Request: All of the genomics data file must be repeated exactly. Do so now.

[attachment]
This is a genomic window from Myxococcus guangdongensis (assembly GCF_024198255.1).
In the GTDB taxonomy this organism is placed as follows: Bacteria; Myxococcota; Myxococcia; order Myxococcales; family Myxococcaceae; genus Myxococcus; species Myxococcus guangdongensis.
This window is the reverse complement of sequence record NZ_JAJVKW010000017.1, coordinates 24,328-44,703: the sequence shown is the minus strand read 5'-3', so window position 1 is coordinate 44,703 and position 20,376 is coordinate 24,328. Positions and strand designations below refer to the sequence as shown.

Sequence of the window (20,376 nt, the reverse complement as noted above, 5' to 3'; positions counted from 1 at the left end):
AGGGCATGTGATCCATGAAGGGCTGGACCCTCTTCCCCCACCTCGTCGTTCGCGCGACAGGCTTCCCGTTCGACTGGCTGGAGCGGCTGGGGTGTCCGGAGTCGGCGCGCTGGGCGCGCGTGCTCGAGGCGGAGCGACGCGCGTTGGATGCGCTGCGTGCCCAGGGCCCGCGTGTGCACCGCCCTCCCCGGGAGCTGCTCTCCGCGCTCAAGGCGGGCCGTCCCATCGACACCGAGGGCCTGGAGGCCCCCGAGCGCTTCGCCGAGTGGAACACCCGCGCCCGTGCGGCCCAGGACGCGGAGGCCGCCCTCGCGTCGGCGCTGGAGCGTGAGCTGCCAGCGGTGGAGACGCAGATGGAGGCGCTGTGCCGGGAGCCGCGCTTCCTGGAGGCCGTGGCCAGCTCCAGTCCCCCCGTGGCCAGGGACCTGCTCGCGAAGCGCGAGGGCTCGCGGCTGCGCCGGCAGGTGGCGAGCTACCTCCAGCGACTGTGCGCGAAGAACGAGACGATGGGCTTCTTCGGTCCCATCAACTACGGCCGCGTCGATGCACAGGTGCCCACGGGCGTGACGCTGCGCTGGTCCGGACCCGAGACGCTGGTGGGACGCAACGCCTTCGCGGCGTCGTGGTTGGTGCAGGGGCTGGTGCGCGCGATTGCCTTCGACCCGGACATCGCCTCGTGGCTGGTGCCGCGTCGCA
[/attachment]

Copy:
This is a genomic window from Myxococcus guangdongensis (assembly GCF_024198255.1).
In the GTDB taxonomy this organism is placed as follows: Bacteria; Myxococcota; Myxococcia; order Myxococcales; family Myxococcaceae; genus Myxococcus; species Myxococcus guangdongensis.
This window is the reverse complement of sequence record NZ_JAJVKW010000017.1, coordinates 24,328-44,703: the sequence shown is the minus strand read 5'-3', so window position 1 is coordinate 44,703 and position 20,376 is coordinate 24,328. Positions and strand designations below refer to the sequence as shown.

Sequence of the window (20,376 nt, the reverse complement as noted above, 5' to 3'; positions counted from 1 at the left end):
AGGGCATGTGATCCATGAAGGGCTGGACCCTCTTCCCCCACCTCGTCGTTCGCGCGACAGGCTTCCCGTTCGACTGGCTGGAGCGGCTGGGGTGTCCGGAGTCGGCGCGCTGGGCGCGCGTGCTCGAGGCGGAGCGACGCGCGTTGGATGCGCTGCGTGCCCAGGGCCCGCGTGTGCACCGCCCTCCCCGGGAGCTGCTCTCCGCGCTCAAGGCGGGCCGTCCCATCGACACCGAGGGCCTGGAGGCCCCCGAGCGCTTCGCCGAGTGGAACACCCGCGCCCGTGCGGCCCAGGACGCGGAGGCCGCCCTCGCGTCGGCGCTGGAGCGTGAGCTGCCAGCGGTGGAGACGCAGATGGAGGCGCTGTGCCGGGAGCCGCGCTTCCTGGAGGCCGTGGCCAGCTCCAGTCCCCCCGTGGCCAGGGACCTGCTCGCGAAGCGCGAGGGCTCGCGGCTGCGCCGGCAGGTGGCGAGCTACCTCCAGCGACTGTGCGCGAAGAACGAGACGATGGGCTTCTTCGGTCCCATCAACTACGGCCGCGTCGATGCACAGGTGCCCACGGGCGTGACGCTGCGCTGGTCCGGACCCGAGACGCTGGTGGGACGCAACGCCTTCGCGGCGTCGTGGTTGGTGCAGGGGCTGGTGCGCGCGATTGCCTTCGACCCGGACATCGCCTCGTGGCTGGTGCCGCGTCGCA